[10] I next received correspondence from the Premier’s office concerning a separate though parallel records production process occurring in response to motions made by the Standing Committee on Justice Policy of the Legislative Assembly, which had been charged with reviewing issues relating to the cancellation and relocation of two gas plants in Ontario. As it appeared that the work of the committee is ongoing, and that some of the records sought by the committee may be relevant to the issues raised in the present appeal, I sought the parties’ views on whether this appeal should be placed on hold pending completion of the committee’s work. After receiving and considering the submissions of both parties on this matter, I decided to proceed with this appeal.

[11] In the discussion that follows, I find that the Premier’s office did not initially conduct a reasonable search in response to the appellant’s request. I also find that, in the circumstances, the Premier’s office may have inappropriately narrowed the scope of the request by failing to include records containing the term Vapour-Lock (or Vapor-Lock) in its search for responsive records.

[12] However, I also find that subsequent searches conducted in response to a second access request made by the appellant, and as a result of the separate but parallel process now being conducted by the Standing Committee on Justice Policy, and the production and disclosure of records to the appellant as a result of both processes, have remedied any harms arising from these issues. I also conclude that the appellant’s concerns about inappropriate classification and destruction of records by staff in the office of the former Premier have been fully addressed by Commissioner Cavoukian in her investigation report and addendum on these matters.

[13] Before elaborating on the reasons for my findings, I will provide some background to give context to the circumstances of this appeal, as the request relates to the highly-publicized decision of the government of the former Premier to close two gas plants in Ontario. Much of this account is derived from the Commissioner’s Special Investigation Report, which I discuss in some detail below.

BACKGROUND:

[14] In October 2010 and September 2011, the Ontario government, then led by Premier Dalton McGuinty, announced its decisions to close gas plants in Oakville and Mississauga, respectively.

[15] The Legislative Assembly’s Standing Committee on Estimates subsequently undertook a review of the costs of the gas plant closures. In the course of its work, that committee passed a motion in May 2012 requiring the Ministry of Energy, the former Minister of Energy and the Ontario Power Authority to produce records relating to these decisions. While the Ministry of Energy and the Ontario Power Authority produced a number of records in response to the motion, the former Minister of Energy did not produce any records, either in response to the motion or to a subsequent Speaker’s ruling issued in September 2012, which found a prima facie case for contempt by the former Minister and ordered him to comply with the motion.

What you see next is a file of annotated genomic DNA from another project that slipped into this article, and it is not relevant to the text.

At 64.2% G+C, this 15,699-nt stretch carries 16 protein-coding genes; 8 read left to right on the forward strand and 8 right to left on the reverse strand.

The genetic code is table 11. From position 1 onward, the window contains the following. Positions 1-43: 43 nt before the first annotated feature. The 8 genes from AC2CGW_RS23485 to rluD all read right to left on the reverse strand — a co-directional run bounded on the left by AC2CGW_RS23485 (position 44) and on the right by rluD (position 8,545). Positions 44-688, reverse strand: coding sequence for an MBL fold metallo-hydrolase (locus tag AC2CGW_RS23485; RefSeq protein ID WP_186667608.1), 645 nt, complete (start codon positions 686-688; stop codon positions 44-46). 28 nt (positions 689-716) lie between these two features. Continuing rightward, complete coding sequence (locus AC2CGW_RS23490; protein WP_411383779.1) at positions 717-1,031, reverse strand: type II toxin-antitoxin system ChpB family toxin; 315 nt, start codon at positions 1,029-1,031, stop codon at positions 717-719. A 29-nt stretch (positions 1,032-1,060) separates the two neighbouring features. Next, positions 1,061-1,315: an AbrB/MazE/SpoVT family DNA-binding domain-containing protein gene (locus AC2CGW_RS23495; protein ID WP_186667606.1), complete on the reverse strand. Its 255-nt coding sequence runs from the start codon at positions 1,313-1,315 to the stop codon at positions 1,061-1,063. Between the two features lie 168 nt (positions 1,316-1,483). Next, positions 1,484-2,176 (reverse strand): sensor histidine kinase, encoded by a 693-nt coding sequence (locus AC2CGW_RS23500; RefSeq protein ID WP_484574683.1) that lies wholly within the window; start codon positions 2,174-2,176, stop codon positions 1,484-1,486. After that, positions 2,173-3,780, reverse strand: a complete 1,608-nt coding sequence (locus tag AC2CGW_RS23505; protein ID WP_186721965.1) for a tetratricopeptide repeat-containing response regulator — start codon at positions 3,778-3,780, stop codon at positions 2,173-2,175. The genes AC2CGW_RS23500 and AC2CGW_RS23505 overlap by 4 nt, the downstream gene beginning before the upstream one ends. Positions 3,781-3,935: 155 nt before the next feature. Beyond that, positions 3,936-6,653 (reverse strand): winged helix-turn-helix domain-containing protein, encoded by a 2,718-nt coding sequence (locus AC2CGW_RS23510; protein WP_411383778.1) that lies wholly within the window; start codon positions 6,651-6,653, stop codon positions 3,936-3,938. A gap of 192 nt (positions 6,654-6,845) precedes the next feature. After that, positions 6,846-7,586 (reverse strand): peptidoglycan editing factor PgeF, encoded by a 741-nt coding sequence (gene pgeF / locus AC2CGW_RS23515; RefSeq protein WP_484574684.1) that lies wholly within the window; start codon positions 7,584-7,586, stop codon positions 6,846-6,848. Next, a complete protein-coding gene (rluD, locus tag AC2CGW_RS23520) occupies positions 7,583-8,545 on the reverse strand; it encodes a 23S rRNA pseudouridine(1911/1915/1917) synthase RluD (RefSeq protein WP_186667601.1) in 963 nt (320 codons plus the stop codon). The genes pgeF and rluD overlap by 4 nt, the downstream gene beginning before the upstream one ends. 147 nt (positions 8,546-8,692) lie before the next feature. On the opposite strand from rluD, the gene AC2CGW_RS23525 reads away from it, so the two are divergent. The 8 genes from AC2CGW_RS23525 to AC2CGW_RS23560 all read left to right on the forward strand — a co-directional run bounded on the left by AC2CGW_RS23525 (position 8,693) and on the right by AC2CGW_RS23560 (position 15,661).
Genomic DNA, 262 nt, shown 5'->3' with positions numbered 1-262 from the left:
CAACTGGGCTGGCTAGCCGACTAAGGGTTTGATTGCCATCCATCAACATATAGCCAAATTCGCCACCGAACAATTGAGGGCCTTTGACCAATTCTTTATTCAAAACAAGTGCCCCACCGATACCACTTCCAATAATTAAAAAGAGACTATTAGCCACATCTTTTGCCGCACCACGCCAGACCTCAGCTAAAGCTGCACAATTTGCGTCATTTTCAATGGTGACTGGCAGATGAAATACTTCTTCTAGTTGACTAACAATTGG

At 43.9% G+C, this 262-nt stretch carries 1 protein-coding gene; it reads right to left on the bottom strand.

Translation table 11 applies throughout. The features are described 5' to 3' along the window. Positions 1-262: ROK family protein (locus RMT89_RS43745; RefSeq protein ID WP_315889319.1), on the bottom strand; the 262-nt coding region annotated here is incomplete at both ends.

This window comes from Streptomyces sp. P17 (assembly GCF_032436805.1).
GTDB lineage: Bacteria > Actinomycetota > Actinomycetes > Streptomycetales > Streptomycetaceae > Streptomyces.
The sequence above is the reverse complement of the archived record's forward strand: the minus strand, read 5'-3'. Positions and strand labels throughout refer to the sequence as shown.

[16] On October 4, 2012, the appellant filed the request to Cabinet Office that is the basis of the present appeal.

[17] On October 15, 2012, the then-Premier announced his resignation as Premier and the prorogation of the Legislature.

[18] After resumption of the Legislature in February 2013, the Legislative Assembly’s Standing Committee on Justice Policy began its review of the contempt matter, as well as other issues relating to the tendering, planning, commissioning, cancellation and relocation of the gas plants. The testimony given at hearings of the Justice Policy Committee brought to light some issues in the records management practices of political staff. In particular, the former Chief of Staff to the former Minister of Energy testified before the committee that he had had a practice of deleting all his emails while working in the office of the former Minister.1

[19] A Member of Provincial Parliament subsequently filed a complaint with this office, alleging that the former Chief of Staff to the former Minister of Energy had inappropriately deleted all his emails on the issue of the cancellation and relocation of the Oakville and Mississauga gas plants. The complaint also alleged that these actions violated the Archives and Recordkeeping Act, 2006  (the ARA ) – the legislation setting out document retention requirements for public servants and political staff in Ontario – and applicable records retention schedules, as well as the principles of transparency and accountability promoted by the Act .